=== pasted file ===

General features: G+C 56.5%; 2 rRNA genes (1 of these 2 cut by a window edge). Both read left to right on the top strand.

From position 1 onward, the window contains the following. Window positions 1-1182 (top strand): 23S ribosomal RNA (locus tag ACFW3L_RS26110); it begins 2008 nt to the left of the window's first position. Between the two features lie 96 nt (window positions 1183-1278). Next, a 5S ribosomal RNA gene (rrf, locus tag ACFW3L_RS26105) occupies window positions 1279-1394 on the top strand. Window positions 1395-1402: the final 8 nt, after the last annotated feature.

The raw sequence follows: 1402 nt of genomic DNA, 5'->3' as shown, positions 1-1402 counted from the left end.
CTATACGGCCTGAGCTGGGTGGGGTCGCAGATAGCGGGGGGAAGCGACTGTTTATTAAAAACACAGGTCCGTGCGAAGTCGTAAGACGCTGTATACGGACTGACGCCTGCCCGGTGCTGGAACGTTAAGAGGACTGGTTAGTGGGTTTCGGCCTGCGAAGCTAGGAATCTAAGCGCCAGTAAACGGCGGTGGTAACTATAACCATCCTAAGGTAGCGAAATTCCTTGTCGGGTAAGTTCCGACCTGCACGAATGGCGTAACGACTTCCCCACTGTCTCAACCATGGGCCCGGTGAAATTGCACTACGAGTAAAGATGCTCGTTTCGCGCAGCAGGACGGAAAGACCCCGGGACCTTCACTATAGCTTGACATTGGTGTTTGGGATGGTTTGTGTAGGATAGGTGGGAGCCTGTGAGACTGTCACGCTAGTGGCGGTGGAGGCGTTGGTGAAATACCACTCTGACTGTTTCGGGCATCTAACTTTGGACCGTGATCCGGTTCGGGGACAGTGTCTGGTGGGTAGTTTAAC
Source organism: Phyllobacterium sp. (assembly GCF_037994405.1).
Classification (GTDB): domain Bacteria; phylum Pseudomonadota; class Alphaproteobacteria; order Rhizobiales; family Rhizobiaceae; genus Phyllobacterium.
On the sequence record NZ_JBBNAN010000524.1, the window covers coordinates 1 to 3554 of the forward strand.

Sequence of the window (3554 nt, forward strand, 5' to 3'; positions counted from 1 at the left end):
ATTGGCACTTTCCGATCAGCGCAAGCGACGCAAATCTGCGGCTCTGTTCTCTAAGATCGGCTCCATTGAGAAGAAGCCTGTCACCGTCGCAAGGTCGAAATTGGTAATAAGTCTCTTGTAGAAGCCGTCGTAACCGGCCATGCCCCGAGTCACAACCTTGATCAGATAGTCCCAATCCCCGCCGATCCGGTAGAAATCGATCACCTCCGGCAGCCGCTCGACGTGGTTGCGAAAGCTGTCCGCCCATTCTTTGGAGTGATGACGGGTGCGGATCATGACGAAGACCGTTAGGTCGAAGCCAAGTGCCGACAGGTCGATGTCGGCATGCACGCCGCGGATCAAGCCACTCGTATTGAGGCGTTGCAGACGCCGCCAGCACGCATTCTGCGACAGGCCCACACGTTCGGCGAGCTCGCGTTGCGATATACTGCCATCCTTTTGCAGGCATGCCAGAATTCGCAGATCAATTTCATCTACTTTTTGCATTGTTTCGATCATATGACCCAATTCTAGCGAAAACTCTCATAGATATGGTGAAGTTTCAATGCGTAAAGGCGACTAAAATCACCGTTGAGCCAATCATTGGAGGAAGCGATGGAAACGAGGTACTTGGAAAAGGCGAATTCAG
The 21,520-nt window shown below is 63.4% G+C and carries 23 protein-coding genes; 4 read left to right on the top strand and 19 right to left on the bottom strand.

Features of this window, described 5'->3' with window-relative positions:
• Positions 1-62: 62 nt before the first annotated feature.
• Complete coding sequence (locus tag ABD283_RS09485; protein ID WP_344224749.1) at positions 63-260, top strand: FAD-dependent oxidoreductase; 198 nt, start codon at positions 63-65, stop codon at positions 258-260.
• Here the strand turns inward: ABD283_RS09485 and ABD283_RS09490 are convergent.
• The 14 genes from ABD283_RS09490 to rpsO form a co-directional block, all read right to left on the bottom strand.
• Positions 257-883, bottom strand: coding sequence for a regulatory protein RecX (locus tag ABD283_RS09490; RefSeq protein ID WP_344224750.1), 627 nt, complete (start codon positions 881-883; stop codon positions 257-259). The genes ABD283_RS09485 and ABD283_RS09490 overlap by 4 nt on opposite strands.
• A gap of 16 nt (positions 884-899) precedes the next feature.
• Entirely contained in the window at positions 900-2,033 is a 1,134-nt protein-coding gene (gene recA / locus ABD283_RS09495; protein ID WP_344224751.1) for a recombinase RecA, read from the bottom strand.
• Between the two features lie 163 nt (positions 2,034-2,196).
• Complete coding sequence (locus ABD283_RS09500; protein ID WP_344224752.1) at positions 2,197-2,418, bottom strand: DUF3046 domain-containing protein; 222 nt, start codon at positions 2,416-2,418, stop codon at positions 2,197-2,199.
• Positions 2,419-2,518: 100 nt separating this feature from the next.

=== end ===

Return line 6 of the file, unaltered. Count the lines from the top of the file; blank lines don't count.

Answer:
Classification (GTDB): domain Bacteria; phylum Pseudomonadota; class Alphaproteobacteria; order Rhizobiales; family Rhizobiaceae; genus Phyllobacterium.